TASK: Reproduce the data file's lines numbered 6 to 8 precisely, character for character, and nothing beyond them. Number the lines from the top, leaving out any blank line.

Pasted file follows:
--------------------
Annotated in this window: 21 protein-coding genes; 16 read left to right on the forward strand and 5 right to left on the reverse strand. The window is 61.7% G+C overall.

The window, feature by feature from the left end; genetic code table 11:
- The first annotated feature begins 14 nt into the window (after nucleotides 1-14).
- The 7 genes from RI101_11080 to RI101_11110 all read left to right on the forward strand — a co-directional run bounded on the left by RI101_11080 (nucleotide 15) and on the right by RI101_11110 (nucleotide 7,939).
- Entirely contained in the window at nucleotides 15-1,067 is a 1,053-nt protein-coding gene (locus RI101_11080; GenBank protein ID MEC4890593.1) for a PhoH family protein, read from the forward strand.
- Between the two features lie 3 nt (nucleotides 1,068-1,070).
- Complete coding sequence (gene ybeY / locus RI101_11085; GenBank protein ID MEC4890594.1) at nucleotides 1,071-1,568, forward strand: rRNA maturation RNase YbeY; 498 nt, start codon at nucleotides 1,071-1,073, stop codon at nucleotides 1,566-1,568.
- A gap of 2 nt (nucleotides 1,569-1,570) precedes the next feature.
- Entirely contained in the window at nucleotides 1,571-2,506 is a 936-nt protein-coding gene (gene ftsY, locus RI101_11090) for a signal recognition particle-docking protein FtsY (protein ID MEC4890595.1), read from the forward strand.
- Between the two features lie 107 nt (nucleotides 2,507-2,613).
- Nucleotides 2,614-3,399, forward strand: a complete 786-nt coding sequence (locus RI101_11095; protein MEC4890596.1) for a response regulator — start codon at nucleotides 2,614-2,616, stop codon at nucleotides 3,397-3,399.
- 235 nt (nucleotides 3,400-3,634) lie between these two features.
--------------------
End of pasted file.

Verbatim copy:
- Between the two features lie 3 nt (nucleotides 1,068-1,070).
- Complete coding sequence (gene ybeY / locus RI101_11085; GenBank protein ID MEC4890594.1) at nucleotides 1,071-1,568, forward strand: rRNA maturation RNase YbeY; 498 nt, start codon at nucleotides 1,071-1,073, stop codon at nucleotides 1,566-1,568.
- A gap of 2 nt (nucleotides 1,569-1,570) precedes the next feature.